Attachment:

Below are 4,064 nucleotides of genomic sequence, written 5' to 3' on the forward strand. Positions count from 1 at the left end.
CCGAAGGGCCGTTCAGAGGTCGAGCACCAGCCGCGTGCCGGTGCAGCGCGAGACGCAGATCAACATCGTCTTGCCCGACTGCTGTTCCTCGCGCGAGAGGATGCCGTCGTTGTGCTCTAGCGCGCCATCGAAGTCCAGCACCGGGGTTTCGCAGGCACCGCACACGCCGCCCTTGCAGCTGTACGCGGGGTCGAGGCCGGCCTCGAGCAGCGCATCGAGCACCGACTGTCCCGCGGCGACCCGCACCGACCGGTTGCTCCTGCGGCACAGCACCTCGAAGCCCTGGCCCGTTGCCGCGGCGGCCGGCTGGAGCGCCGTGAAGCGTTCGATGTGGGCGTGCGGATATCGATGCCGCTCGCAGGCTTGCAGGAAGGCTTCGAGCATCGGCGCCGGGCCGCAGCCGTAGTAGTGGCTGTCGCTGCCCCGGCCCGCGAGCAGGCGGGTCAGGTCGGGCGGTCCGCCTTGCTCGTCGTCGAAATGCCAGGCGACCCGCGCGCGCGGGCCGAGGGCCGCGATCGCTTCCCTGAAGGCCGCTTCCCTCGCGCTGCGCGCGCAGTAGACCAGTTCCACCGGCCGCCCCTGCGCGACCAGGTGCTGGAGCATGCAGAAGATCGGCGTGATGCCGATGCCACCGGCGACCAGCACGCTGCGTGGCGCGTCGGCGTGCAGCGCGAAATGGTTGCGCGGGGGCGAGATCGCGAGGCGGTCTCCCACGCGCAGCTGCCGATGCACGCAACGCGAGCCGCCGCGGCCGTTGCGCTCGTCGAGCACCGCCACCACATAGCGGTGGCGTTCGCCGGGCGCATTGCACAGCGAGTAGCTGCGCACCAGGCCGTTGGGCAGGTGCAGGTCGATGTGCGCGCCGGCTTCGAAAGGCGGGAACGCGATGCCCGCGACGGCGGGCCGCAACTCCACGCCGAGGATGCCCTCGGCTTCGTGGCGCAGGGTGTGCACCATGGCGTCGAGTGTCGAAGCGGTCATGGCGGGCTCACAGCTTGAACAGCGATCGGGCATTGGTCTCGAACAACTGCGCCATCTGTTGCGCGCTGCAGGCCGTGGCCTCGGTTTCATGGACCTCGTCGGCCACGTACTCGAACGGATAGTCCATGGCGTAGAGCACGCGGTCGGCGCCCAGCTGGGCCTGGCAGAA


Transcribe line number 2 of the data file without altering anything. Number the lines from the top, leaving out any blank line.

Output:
CCGAAGGGCCGTTCAGAGGTCGAGCACCAGCCGCGTGCCGGTGCAGCGCGAGACGCAGATCAACATCGTCTTGCCCGACTGCTGTTCCTCGCGCGAGAGGATGCCGTCGTTGTGCTCTAGCGCGCCATCGAAGTCCAGCACCGGGGTTTCGCAGGCACCGCACACGCCGCCCTTGCAGCTGTACGCGGGGTCGAGGCCGGCCTCGAGCAGCGCATCGAGCACCGACTGTCCCGCGGCGACCCGCACCGACCGGTTGCTCCTGCGGCACAGCACCTCGAAGCCCTGGCCCGTTGCCGCGGCGGCCGGCTGGAGCGCCGTGAAGCGTTCGATGTGGGCGTGCGGATATCGATGCCGCTCGCAGGCTTGCAGGAAGGCTTCGAGCATCGGCGCCGGGCCGCAGCCGTAGTAGTGGCTGTCGCTGCCCCGGCCCGCGAGCAGGCGGGTCAGGTCGGGCGGTCCGCCTTGCTCGTCGTCGAAATGCCAGGCGACCCGCGCGCGCGGGCCGAGGGCCGCGATCGCTTCCCTGAAGGCCGCTTCCCTCGCGCTGCGCGCGCAGTAGACCAGTTCCACCGGCCGCCCCTGCGCGACCAGGTGCTGGAGCATGCAGAAGATCGGCGTGATGCCGATGCCACCGGCGACCAGCACGCTGCGTGGCGCGTCGGCGTGCAGCGCGAAATGGTTGCGCGGGGGCGAGATCGCGAGGCGGTCTCCCACGCGCAGCTGCCGATGCACGCAACGCGAGCCGCCGCGGCCGTTGCGCTCGTCGAGCACCGCCACCACATAGCGGTGGCGTTCGCCGGGCGCATTGCACAGCGAGTAGCTGCGCACCAGGCCGTTGGGCAGGTGCAGGTCGATGTGCGCGCCGGCTTCGAAAGGCGGGAACGCGATGCCCGCGACGGCGGGCCGCAACTCCACGCCGAGGATGCCCTCGGCTTCGTGGCGCAGGGTGTGCACCATGGCGTCGAGTGTCGAAGCGGTCATGGCGGGCTCACAGCTTGAACAGCGATCGGGCATTGGTCTCGAACAACTGCGCCATCTGTTGCGCGCTGCAGGCCGTGGCCTCGGTTTCATGGACCTCGTCGGCCACGTACTCGAACGGATAGTCCATGGCGTAGAGCACGCGGTCGGCGCCCAGCTGGGCCTGGCAGAA